2) is a postscript pattern, which can slow down the RIP and take a long time to process.
Hairlines – This Ground Control allows you to set a threshold of how fine a hairline you are willing to accept. (FlightCheck can check up to three digits to the right of the decimal place.) Example: If you enter a value of .25 points and turn on this GC, any hairline less than or equal too .25 points will trigger this GC. For this example, this means:
• a hairline of .24 or .249 points will trigger this GC.
• a hairline of .25 point will trigger this GC.
• a hairline of .251 or .26 points will not trigger this GC.
Transparencies – This Ground Control triggers if a transparency is detected in an object used in the document. This GC will also trigger if you create a drop shadow in InDesign that is not 100% opaque. This flags color-filled boxes with transparency, and does not flag text or images with transparency applied.
C+M+Y+K Too High – This Ground Control triggers if the sum of the CMYK values for one color exceed the value you specify. Colors with excessive ink amounts in them can cause drying or paper-tearing problems when the job is printed. On the Overview windows the default filter is to show Used Colors, whereas in the Results window there are no filters applied. Thus you can see a discrepancy between the color names listed in the Overview and Results windows.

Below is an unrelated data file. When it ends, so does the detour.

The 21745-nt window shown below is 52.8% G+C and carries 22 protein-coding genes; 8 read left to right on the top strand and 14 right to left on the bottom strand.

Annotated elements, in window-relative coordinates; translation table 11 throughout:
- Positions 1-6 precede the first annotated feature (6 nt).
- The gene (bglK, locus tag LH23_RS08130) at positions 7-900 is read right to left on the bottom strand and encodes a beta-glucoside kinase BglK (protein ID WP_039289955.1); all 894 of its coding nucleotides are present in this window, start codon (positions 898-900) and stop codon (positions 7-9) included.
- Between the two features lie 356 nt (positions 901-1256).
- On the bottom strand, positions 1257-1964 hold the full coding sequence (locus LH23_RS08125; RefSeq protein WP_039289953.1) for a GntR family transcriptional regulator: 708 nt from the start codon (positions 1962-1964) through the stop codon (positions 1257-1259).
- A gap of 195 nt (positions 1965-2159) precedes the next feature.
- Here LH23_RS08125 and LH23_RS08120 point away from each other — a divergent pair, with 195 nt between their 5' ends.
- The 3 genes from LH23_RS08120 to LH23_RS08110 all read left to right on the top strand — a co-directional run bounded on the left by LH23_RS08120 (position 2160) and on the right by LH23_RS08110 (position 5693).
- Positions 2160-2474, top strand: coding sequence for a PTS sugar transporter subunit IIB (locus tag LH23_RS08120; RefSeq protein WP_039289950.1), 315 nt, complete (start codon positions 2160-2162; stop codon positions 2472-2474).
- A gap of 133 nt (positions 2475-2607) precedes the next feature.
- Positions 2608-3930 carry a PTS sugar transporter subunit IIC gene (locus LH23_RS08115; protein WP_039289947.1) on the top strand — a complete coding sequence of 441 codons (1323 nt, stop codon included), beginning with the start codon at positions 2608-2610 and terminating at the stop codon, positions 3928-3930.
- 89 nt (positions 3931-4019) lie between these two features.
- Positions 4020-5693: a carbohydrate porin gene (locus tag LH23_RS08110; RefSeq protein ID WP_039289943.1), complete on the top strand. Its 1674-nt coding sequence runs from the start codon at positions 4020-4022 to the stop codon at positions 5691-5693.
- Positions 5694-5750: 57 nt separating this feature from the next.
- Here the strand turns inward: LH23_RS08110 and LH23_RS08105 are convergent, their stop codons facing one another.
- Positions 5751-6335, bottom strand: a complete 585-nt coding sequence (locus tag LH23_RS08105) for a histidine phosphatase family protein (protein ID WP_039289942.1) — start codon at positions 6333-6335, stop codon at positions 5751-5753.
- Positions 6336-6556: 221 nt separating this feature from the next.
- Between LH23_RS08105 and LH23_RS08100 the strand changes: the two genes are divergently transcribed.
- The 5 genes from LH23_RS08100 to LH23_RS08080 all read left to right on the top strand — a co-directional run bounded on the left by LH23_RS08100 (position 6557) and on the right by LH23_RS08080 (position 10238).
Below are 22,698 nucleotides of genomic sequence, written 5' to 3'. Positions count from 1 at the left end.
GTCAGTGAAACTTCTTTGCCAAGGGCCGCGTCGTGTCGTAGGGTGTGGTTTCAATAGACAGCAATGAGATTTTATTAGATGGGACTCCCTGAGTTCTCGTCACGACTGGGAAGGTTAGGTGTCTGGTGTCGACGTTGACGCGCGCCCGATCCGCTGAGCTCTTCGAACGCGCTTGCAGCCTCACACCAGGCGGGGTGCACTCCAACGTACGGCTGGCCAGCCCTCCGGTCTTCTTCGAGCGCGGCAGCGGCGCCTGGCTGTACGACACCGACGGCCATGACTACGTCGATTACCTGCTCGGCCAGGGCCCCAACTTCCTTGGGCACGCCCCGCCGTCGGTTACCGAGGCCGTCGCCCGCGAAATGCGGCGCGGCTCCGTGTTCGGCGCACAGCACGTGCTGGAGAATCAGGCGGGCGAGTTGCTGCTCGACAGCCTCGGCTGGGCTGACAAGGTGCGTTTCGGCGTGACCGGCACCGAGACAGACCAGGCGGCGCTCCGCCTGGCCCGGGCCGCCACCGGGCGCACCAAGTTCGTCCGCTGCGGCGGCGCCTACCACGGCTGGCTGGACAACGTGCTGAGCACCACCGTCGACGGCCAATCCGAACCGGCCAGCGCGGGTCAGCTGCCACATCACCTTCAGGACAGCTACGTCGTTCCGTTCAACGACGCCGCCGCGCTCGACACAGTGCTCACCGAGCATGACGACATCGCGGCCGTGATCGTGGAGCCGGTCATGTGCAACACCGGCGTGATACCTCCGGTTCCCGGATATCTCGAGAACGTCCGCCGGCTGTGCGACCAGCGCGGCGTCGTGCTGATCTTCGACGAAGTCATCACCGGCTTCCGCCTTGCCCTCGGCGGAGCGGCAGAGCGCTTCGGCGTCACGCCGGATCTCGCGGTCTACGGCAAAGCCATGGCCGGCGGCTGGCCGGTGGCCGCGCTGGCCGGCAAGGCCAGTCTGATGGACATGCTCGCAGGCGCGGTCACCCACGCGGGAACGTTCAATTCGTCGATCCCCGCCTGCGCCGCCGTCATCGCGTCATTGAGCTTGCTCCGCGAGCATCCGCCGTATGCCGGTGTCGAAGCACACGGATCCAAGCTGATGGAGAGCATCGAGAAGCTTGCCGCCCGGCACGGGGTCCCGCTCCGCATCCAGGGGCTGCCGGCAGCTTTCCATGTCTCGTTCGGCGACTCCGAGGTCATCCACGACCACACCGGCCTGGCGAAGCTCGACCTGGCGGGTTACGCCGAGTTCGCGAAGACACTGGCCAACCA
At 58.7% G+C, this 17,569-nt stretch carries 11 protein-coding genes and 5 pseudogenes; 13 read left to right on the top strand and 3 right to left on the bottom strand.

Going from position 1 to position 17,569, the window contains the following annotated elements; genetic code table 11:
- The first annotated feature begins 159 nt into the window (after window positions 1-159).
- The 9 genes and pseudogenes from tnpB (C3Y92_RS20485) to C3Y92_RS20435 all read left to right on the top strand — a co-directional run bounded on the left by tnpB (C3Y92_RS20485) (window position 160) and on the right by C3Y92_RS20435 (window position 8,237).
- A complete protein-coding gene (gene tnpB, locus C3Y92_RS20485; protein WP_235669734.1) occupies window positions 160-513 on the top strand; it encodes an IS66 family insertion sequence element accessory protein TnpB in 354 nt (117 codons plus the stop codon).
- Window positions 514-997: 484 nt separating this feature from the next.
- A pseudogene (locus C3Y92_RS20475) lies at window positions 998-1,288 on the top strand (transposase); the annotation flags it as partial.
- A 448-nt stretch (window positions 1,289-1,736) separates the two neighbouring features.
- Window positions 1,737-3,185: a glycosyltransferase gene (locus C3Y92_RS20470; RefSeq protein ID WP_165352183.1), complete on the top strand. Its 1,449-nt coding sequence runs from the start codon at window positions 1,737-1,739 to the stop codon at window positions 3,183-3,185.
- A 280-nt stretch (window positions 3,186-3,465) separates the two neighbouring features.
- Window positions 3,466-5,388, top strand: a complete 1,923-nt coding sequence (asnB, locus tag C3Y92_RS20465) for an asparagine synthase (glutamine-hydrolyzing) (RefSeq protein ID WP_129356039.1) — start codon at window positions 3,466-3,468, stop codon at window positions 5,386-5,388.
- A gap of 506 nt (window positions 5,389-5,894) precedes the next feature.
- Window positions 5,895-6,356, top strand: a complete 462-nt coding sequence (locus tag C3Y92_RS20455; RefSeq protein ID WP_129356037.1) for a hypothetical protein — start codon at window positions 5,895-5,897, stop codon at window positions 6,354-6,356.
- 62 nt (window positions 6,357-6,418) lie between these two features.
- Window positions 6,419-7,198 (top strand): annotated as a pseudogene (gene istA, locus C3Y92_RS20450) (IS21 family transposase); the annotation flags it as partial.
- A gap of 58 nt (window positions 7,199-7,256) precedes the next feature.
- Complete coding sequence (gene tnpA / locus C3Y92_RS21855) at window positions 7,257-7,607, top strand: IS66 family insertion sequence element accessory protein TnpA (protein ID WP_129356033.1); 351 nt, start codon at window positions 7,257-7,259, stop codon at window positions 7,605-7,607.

C+M+Y+K Too Low – This Ground Control triggers if the sum of the CMYK values for one color are less than the value you specify. Colors with very little ink amounts in them can disappear at print time. This may be because the plate cannot hold a very small dot, or the plate becomes worn on the press over time. The same limitation listed for C+M+Y+K Too High also applies to C+M+Y+K Too Low.
Here is a video that shows how FlightCheck can preflight colors and more:
Preflight spot/process/colors, trap, bitmap frame, blend/gradient,
pattern, hairline, transparency, CMYK, and more with FlightCheck.
For more information on Markzware‘s pre press software to check digital files for print quality, see the FlightCheck page. For more desktop publishing (DTP) and printing solutions, see the Markzware Products page.
Markzware FlightCheck 7.5 Mac Ground Controls: Non- PDF Colors Usage